The study was conducted by Dr. Elizabeth Zelinksi of the University of Southern California. According to Zelinksi, participants using the Brain Fitness program saw improvements in their daily lives as a result of increased cognitive agility.

The group that relied on cranial calisthenics showed “significantly superior improvements in standardised clinical measures of memory gains of approximately 10 years,” said Dr Zelinksi, who did the work with Dr Glenn Smith of the Mayo Clinic, Minnesota.

“The changes we saw in the experimental group were remarkable – and significantly larger than the gains in the control group” Dr Zelinski said. “From a researcher’s point of view, this was very impressive – people got better at the tasks trained, those improvements generalized to various standardized measures of memory, and people perceived improvements in their lives.”


Source

Thursday, November 15, 2007

Mind Reading Translates Thoughts to Sound for Paralysis Victim


Eric Ramsay's car accident 8 years ago left him completely paralyzed. His mind is active and alert, but he is unable to communicate in any way except through eye movement. Now scientists believe that they will be able to give him back his "voice" using an electrode implanted in his brain.

The electrode is implanted in the area of Eric's brain that controls movement of the mouth and tongue. Scientists are recording the signals created in Eric's brain when he thinks about speaking. By having Eric concentrate on making certain sounds they have been able to identify the signal patterns associated with three vowel sounds.

A computer will be brought in to analyze and translate Eric's thoughts into sounds. Scientists hope to add more vowels and consonants, important steps to realizing their goal of giving Eric Ramsay the ability to fully communicate.

Mind-reading brain implant could give paralysed man a voice

Monday, November 12, 2007

Fish Really is Brain Food


For years mothers have been encouraging kids with scrunched-up noses to eat their fish, advising them that it's "brain food". Well now researchers are proving that Mom was right.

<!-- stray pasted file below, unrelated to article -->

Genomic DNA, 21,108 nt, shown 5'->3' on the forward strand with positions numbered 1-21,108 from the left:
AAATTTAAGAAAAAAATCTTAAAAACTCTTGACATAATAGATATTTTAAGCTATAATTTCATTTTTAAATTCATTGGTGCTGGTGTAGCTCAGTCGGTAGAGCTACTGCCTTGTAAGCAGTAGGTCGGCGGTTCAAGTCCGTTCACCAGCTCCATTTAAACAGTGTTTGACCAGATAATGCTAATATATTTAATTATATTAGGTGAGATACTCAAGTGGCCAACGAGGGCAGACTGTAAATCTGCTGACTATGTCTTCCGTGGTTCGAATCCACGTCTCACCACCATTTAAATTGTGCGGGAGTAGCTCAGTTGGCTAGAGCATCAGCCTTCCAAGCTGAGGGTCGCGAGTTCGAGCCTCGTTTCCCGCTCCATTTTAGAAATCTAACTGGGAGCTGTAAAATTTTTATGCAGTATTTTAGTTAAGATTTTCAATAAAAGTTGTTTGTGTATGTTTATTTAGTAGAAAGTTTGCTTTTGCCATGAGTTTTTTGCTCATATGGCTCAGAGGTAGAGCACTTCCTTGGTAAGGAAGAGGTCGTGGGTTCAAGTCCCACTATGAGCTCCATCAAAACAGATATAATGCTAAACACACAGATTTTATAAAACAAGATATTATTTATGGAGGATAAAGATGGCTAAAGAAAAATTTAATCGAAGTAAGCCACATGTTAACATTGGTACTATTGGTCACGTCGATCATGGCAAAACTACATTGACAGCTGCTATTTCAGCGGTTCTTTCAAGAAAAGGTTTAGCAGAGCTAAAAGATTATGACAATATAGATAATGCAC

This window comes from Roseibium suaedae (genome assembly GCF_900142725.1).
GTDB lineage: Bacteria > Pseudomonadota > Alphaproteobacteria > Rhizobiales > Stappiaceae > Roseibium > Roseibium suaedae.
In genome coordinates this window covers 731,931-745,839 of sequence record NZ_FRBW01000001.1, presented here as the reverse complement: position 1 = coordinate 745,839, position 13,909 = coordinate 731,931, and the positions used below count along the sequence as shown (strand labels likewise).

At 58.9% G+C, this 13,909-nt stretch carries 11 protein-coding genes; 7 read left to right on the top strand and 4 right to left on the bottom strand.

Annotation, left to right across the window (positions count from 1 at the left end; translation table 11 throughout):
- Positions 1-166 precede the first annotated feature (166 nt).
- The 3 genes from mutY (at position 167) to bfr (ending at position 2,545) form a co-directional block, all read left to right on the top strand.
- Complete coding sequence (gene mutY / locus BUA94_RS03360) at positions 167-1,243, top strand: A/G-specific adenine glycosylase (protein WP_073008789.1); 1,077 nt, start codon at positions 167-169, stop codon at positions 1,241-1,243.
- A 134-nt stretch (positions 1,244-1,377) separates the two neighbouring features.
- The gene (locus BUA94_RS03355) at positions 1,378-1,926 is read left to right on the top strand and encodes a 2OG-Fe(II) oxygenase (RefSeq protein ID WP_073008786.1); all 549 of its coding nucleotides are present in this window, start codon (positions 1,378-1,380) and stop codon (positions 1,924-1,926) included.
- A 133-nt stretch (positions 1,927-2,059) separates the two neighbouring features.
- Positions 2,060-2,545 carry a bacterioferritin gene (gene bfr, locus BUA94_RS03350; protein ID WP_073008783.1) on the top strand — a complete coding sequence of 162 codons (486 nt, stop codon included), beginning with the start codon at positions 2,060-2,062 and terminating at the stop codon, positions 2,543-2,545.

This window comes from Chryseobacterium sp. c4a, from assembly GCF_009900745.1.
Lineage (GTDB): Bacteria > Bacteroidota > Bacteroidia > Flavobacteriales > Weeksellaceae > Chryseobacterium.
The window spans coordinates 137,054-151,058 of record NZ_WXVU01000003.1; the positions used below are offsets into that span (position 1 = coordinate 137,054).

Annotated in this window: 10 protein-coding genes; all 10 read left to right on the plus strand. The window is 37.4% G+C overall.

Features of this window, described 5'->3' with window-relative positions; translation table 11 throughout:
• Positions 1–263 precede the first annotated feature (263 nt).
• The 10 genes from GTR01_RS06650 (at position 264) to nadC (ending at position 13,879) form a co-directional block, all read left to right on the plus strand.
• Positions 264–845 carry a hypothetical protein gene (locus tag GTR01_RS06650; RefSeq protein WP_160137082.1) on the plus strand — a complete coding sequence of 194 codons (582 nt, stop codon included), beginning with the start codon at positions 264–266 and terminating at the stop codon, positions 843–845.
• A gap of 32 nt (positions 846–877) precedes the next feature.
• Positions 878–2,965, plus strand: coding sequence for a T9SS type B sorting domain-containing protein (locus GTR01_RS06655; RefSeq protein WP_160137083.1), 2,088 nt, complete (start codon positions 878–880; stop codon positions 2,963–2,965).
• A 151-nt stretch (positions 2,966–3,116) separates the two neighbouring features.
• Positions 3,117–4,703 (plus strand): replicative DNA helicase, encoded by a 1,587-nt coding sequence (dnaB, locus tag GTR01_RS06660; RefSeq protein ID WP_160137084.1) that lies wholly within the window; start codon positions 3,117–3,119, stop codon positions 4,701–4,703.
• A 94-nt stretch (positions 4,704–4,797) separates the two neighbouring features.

Three separate studies showing that Omega-3 fatty acids improve cognitive function in older adults are reported on in the November issue of the American Journal of Clinical Nutrition.

A Norwegian study, a Dutch study and a study done in New Zealand, all found that there was a link between eating fish and improved mental skills as well as improved physical health in older adults.
The Dutch study found less mental decline in participants whose Omega-3 blood levels were highest at the start of the study.

A report on all three studies can be found here.

Wednesday, November 7, 2007

Key to Hunger is in the Brain

What is the difference between being physically full and being satisfied? Mood, stress and other factors often lead to overeating, but what gives some people a larger appetite than others all the time? Can scientists tell when we are hungry by looking at our brains?


Researchers at Imperial College London have reported that they can measure how full or how hungry mice are by imaging neurons in the hypothalamus area of the brain which regulates appetite. Using a contrast agent of manganese ion made the neurons visible on a magnetic resonance imaging scan.

The mice in the study were also given one of two hormones, ghrelin, which is known to increase appetite and pancreatic peptide YY (PYY) which inhibits appetite. As expected, the mice give the ghrelin showed greater intensity of signals in the "hunger neurons" and the signal decreased in the mice given PYY.

Professor Jimmy Bell, corresponding author of the study from the MRC Clinical Sciences Centre at Imperial College London, said: "Appetite and appetite control are important components of why people put on weight. We know very little about the mechanisms behind these processes and why they can vary so much between individuals. In the past we have had to rely on asking people how hungry they feel, this can be very subjective. Furthermore, sometimes your sense of satiety can be significantly affected by other factors such as your mood.